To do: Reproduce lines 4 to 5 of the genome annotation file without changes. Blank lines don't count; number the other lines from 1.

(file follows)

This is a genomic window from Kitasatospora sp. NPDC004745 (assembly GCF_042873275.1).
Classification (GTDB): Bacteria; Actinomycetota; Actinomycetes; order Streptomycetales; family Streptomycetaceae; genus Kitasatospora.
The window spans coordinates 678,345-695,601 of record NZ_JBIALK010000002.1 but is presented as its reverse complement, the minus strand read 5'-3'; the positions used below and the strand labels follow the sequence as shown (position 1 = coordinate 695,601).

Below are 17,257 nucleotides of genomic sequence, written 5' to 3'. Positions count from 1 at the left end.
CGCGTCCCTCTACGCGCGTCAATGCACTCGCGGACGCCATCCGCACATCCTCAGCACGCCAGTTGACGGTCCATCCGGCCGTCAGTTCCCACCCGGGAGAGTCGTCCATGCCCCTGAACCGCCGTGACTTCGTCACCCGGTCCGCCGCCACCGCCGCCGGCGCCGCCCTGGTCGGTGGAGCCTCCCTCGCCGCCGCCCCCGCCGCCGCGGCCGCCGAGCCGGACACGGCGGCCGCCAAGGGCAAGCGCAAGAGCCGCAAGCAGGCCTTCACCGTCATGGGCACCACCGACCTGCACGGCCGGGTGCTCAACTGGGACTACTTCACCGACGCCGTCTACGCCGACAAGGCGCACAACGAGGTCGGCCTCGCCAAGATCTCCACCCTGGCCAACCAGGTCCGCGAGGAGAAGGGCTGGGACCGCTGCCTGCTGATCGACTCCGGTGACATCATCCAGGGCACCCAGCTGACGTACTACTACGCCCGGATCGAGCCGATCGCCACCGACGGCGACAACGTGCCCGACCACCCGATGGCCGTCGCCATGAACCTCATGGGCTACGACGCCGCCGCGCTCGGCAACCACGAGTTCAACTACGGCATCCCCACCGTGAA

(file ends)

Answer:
Below are 17,257 nucleotides of genomic sequence, written 5' to 3'. Positions count from 1 at the left end.
CGCGTCCCTCTACGCGCGTCAATGCACTCGCGGACGCCATCCGCACATCCTCAGCACGCCAGTTGACGGTCCATCCGGCCGTCAGTTCCCACCCGGGAGAGTCGTCCATGCCCCTGAACCGCCGTGACTTCGTCACCCGGTCCGCCGCCACCGCCGCCGGCGCCGCCCTGGTCGGTGGAGCCTCCCTCGCCGCCGCCCCCGCCGCCGCGGCCGCCGAGCCGGACACGGCGGCCGCCAAGGGCAAGCGCAAGAGCCGCAAGCAGGCCTTCACCGTCATGGGCACCACCGACCTGCACGGCCGGGTGCTCAACTGGGACTACTTCACCGACGCCGTCTACGCCGACAAGGCGCACAACGAGGTCGGCCTCGCCAAGATCTCCACCCTGGCCAACCAGGTCCGCGAGGAGAAGGGCTGGGACCGCTGCCTGCTGATCGACTCCGGTGACATCATCCAGGGCACCCAGCTGACGTACTACTACGCCCGGATCGAGCCGATCGCCACCGACGGCGACAACGTGCCCGACCACCCGATGGCCGTCGCCATGAACCTCATGGGCTACGACGCCGCCGCGCTCGGCAACCACGAGTTCAACTACGGCATCCCCACCGTGAA